HOBOKEN, N.J. (AP) — Fabiola Bittar de Kroon fought for her life as she lay trapped among the wreckage of the Hoboken Terminal.
"I just told her to fight for your breath, think about your family, think about your friends, think about tomorrow," said Rahman Perkins, a crash bystander who comforted the dying de Kroon. "I just wanted her to feel special and just don't think about the pain, don't think about whatever this chaos is, don't worry about it, you'll be fine."
De Kroon, a young mother, talented lawyer and dedicated wife with a penchant for travel, died from her injuries in the Thursday commuter train crash that injured more than 100 others. She was 34.
Earlier Thursday morning, de Kroon was, like so many others headed to the station during the morning commute, needing to catch a train and in a rush.
She dropped off her toddler with a hurried smile and 60 seconds of good, but fleeting, conversation with a day care worker, as she had done dozens of times since her small family had packed up their home in Brazil and moved to New Jersey in April.
Smart-Start Academy owner Karlos Magner closed the child's stroller with a goodbye to de Kroon. Everything was fine, he said. It was a typical day, with its usual stream of children and parents giving hugs and kisses on their way back out the door.
De Kroon traveled the mile and a half from her daughter's daycare to the waiting area at the station. The mother, according to news reports, had plans to travel that day in search of a new apartment for her family.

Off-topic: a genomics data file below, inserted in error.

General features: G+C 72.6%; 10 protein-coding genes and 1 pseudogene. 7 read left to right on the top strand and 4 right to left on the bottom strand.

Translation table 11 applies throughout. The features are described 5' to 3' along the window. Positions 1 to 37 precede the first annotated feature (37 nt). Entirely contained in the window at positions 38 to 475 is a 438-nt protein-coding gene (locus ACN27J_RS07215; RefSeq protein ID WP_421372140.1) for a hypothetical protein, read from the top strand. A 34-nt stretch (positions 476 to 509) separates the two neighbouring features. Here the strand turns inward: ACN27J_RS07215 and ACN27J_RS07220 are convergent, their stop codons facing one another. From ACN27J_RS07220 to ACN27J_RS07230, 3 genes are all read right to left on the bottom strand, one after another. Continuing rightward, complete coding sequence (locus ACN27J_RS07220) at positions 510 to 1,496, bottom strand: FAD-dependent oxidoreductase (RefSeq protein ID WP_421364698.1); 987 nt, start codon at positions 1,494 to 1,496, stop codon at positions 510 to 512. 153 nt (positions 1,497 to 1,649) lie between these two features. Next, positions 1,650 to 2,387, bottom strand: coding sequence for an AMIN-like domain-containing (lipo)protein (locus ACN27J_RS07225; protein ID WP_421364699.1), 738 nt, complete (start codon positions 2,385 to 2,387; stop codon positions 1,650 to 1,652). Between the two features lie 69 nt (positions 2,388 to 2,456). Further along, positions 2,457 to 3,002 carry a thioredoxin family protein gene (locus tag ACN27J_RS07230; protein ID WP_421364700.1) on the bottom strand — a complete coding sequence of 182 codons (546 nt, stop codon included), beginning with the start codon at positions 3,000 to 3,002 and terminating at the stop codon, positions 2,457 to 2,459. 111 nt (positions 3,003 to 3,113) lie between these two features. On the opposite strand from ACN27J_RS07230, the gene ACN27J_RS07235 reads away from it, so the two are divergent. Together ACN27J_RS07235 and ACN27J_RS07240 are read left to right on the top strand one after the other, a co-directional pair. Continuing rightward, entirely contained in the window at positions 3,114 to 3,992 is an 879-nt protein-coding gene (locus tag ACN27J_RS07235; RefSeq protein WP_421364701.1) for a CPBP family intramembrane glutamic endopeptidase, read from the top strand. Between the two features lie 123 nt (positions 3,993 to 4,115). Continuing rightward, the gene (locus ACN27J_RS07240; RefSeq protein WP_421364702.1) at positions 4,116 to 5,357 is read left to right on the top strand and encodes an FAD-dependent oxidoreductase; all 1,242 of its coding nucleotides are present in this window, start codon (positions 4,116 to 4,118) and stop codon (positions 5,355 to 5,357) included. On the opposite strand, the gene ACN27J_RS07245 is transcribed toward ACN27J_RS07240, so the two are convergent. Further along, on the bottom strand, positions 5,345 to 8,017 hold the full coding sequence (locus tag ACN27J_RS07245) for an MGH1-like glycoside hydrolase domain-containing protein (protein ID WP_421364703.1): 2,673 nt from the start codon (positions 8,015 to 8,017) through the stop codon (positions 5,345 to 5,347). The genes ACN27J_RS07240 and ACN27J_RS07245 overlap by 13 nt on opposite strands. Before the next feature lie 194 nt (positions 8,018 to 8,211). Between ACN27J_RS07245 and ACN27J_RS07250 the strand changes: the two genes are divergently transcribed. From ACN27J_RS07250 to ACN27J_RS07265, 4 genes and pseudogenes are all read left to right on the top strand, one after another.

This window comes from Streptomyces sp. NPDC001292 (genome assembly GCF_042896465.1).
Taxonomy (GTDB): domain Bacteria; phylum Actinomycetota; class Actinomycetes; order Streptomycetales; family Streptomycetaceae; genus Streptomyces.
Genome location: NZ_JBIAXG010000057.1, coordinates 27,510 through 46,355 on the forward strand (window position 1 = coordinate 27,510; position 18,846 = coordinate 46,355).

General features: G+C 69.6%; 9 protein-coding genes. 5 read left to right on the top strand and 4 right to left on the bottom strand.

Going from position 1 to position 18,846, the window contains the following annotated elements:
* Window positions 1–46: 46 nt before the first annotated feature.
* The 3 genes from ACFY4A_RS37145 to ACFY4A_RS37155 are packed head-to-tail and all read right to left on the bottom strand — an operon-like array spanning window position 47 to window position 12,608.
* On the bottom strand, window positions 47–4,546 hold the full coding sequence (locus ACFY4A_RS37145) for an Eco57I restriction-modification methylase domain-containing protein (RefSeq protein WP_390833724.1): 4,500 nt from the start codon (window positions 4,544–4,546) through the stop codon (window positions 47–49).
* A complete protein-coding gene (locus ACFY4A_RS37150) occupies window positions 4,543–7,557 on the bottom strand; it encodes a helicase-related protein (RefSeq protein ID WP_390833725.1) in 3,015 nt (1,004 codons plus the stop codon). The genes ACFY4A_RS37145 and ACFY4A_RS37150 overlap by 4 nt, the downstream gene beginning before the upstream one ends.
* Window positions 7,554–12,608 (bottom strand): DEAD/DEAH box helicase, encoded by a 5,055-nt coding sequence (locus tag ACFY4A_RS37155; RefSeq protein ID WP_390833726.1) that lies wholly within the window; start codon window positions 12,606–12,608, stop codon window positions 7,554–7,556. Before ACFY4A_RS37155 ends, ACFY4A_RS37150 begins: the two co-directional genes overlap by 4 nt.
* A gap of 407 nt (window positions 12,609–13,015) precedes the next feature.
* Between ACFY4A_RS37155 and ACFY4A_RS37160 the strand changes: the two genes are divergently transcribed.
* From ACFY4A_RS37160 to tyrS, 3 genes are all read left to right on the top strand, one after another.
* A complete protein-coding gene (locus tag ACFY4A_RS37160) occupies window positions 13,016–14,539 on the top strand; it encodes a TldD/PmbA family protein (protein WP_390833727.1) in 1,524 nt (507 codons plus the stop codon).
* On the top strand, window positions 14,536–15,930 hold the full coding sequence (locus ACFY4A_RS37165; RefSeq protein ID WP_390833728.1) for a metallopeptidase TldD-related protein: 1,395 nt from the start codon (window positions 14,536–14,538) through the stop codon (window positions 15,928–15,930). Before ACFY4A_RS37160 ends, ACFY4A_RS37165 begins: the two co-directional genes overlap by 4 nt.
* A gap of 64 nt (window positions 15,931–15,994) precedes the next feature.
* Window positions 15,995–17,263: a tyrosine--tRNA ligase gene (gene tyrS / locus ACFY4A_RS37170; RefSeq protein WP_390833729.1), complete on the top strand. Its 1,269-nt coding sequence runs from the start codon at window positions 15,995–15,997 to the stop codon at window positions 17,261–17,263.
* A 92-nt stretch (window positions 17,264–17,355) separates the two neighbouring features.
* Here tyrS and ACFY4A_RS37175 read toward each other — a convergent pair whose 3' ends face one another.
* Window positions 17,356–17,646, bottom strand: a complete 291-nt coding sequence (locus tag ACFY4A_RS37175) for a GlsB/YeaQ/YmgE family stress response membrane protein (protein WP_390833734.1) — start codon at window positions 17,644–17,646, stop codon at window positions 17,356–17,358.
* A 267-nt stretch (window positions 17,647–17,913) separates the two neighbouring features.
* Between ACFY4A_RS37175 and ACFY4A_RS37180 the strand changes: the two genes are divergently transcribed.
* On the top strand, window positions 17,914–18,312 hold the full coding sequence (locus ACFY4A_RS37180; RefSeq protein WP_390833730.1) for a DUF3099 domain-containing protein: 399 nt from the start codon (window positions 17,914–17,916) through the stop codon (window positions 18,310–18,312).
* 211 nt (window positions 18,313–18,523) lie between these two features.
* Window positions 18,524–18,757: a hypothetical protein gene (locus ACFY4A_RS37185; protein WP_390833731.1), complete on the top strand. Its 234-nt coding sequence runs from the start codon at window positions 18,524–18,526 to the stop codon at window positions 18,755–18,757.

It wasn't until 11 a.m. that Magner heard the news.
At about 8:45 a.m., a train traveling too fast had barreled down the tracks with such speed that it plowed into a barrier and went airborne into the station.
Debris fell from the ceiling as the station's roof partially collapsed and pipes ruptured from its walls. People scattered in the moment of panic, but downed wires and the station's crumbled, metal roof trapped some at the chaotic scene.
The force of the crash cut the lights inside the train and sent passengers flying from their seats. About 250 passengers escaped from the train, climbing out of its windows and around downed beams to the sound of panicked shouts and screams outside.
Outside, de Kroon was trapped but not alone.
Perkins tried to hug the woman as she died.
"I saw that beauty in her. I saw that peace," he said. "I want (de Kroon's family) to know she was that same person, she wasn't mangled, she wasn't all over the place, she was just there and unfortunately she didn't make it."
De Kroon, a 2011 master's degree graduate from Florida International University's College of Business, had previously lived in Florida, but was a Brazil native. She'd temporarily paused her legal career, leaving the software company SAP in Brazil after her husband got a job with an international liquor company.
Word of Fabiola de Kroon's death made its way across states and continents and her former co-workers felt their lives pause for a moment.
In Florida, anger and shock boiled in Cecilia Marques, a former co-worker at a company that specialized in travel to Brazil. Marques had a difficult time finding words to express her sadness for the woman she said was a "great, talented, big and genuine heart."
Near Sao Paulo, Brazil, Dolf Wiemer, a former LG Electronics co-worker, thought back to the last time he saw de Kroon stand with her husband in the couple's near-empty Brazil home. They seemed ready to move and embrace a new dream.
"An international couple not avoiding any adventure by even moving countries in (pursuit) of a better (life)," Wiemer said.
Life had sent the couple in different directions on Thursday. She waited for a train, while he was on the road in Pennsylvania.
Daan de Kroon traveled hours back to his daughter, but he had a hundred questions in the wake of his wife's death. What should he say?
"And I'm telling him, you know what, to be honest, you're not born knowing how to handle this," Magner said. "He goes, 'Should I tell her, should I tell her now?'"
It was too soon.
Trimble reported from Philadelphia. Associated Press writer Dake Kang contributed to this report.